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Region-specific DNA alterations in focally induced seizures.
J Neural Transm
PUBLISHED: 03-10-2014
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We induced brief secondarily generalized seizures of limbic origin in Sprague-Dawley rats by bicuculline microinfusion into the anterior piriform cortex. After 1 h or 5 days we performed comet assay, a sensitive marker for DNA damage, within entorhinal cortex, hippocampus (limbic areas recruited by seizure spreading) and striatum (which is not recruited). DNA damage occurred selectively in the ipsilateral entorhinal cortex and hippocampus at 1 h, but not at 5 days. These data shed new light on molecular genetics as a marker during limbic seizures, the most common in epileptic patients.
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Effects of vitamin B12 on the corneal nerve regeneration in rats.
Exp. Eye Res.
PUBLISHED: 01-21-2014
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The study was designed to investigate the effects of a new ophthalmic solution containing 0.05% vitamin B12 0.05% on corneal nerve regeneration in rats after corneal injury. Eyes of anesthetized male Wistar rats were subjected to corneal injury by removing the corneal epithelium with corneal brush (Algerbrush). After the epithelial debridement, the right eye of each animal received the instillation of one drop of the ophthalmic solution containing vitamin B12 0.05% plus taurine 0.5% and sodium hyaluronate 0.5% four time per day for 10 or 30 days. Left eyes were used as control and treated with solution containing taurine 0.5% and sodium hyaluronate 0.5% alone following the same regimen. Fluorescein staining by slit-lamp and morphological analysis was used to determine corneal wound healing. Immunohistochemistry, immunoblot and confocal microscopy were used to examine corneal re-innervation. Slit-lamp and histological analyses showed that re-epithelization of the corneas was accelerated in rats treated with vitamin B12. A clear-cut difference between the two groups of rats was seen after 10 days of treatment, whereas a near-to-complete re-epithelization was observed in both groups at 30 days. Vitamin B12 treatment had also a remarkable effect on corneal re-innervation, as shown by substantial increased in the expression of neurofilament 160 and ?-III tubulin at both 10 and 30 days. The presence of SV2A-positive nerve endings suggests the presence of synapse-like specialized structures in corneal epithelium of the eye treated with vitamin B12. Our findings suggest that vitamin B12 treatment represents a powerful strategy to accelerate not only re-epithelization but also corneal re-innervation after mechanical injury.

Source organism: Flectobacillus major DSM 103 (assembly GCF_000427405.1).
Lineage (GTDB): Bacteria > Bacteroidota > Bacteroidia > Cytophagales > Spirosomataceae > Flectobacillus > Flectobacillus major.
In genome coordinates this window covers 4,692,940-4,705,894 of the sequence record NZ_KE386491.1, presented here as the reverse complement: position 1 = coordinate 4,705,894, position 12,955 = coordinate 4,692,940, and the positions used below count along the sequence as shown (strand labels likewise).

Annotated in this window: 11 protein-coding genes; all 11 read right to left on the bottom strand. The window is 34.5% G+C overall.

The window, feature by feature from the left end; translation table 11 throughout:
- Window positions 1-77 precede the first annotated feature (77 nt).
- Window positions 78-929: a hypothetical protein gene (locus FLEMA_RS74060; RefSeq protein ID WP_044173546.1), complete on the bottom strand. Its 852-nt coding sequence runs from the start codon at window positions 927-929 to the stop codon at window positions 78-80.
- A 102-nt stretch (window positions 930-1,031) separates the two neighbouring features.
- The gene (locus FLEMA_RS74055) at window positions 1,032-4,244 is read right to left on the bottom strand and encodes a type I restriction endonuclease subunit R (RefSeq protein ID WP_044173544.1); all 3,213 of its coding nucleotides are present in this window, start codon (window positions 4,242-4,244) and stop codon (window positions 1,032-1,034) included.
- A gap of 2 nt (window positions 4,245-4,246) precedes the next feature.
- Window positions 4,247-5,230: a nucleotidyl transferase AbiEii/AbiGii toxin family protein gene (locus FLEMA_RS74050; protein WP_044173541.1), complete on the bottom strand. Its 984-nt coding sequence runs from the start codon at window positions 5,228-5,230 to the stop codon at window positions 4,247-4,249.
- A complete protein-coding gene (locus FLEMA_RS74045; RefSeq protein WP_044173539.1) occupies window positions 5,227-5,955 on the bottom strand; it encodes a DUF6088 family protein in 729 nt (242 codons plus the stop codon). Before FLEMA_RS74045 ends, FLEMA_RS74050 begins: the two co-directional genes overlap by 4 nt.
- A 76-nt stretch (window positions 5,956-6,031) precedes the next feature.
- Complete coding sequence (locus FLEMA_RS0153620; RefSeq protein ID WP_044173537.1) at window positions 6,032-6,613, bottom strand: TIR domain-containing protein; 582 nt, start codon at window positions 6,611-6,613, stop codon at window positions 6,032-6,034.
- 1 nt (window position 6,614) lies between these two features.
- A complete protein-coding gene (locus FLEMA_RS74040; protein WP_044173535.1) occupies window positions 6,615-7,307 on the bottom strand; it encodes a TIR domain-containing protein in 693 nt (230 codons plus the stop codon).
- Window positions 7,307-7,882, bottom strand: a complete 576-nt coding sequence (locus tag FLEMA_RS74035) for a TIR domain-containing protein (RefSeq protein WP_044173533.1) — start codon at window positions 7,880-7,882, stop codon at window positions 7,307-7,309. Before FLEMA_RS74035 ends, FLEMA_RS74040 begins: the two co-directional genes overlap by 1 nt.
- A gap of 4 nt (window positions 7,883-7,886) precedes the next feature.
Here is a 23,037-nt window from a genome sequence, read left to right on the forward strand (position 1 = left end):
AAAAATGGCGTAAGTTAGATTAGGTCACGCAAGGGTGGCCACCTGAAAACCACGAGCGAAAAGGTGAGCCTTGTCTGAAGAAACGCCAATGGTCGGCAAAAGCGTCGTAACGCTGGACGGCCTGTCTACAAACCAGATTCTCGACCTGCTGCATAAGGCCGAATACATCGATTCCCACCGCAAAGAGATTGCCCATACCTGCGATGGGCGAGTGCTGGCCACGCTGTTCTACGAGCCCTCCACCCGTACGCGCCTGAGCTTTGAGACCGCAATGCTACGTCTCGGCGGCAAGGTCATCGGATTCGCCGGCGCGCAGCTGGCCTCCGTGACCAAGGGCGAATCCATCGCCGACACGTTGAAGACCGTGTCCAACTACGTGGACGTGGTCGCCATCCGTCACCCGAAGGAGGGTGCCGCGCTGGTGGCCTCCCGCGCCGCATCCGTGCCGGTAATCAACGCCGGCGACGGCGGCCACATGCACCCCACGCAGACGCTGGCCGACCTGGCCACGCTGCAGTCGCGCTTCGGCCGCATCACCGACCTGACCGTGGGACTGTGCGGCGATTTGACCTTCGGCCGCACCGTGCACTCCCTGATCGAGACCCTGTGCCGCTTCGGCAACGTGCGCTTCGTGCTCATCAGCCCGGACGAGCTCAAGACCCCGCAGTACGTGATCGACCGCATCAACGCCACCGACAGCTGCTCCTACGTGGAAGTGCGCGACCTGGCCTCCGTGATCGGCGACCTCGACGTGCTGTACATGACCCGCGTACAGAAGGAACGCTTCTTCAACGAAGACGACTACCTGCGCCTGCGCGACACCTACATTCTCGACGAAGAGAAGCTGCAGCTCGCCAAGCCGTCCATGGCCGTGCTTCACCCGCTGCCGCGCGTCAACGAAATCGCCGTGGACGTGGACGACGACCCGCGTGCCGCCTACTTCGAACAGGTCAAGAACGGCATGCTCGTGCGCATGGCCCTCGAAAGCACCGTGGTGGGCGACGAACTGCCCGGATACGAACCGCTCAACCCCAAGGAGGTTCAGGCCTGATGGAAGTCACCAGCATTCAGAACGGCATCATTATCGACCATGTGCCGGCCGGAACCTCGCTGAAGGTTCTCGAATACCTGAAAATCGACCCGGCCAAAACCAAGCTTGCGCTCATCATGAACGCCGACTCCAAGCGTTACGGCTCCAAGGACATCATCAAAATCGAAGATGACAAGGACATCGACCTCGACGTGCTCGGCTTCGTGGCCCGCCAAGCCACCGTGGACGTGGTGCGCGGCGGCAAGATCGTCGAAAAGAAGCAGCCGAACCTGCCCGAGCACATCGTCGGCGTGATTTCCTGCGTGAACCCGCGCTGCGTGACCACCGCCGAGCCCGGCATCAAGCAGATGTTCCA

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Lithium improves survival of PC12 pheochromocytoma cells in high-density cultures and after exposure to toxic compounds.
Int J Cell Biol
PUBLISHED: 01-20-2014
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Autophagy is an evolutionary conserved mechanism that allows for the degradation of long-lived proteins and entire organelles which are driven to lysosomes for digestion. Different kinds of stressful conditions such as starvation are able to induce autophagy. Lithium and rapamycin are potent autophagy inducers with different molecular targets. Lithium stimulates autophagy by decreasing the intracellular myo-inositol-1,4,5-triphosphate levels, while rapamycin acts through the inhibition of the mammalian target of rapamycin (mTOR). The correlation between autophagy and cell death is still a matter of debate especially in transformed cells. In fact, the execution of autophagy can protect cells from death by promptly removing damaged organelles such as mitochondria. Nevertheless, an excessive use of the autophagic machinery can drive cells to death via a sort of self-cannibalism. Our data show that lithium (used within its therapeutic window) stimulates the overgrowth of the rat Pheochromocytoma cell line PC12. Besides, lithium and rapamycin protect PC12 cells from toxic compounds such as thapsigargin and trimethyltin. Taken together these data indicate that pharmacological activation of autophagy allows for the survival of Pheochromocytoma cells in stressful conditions such as high-density cultures and exposure to toxins.
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Plastic changes in the spinal cord in motor neuron disease.
Biomed Res Int
PUBLISHED: 01-08-2014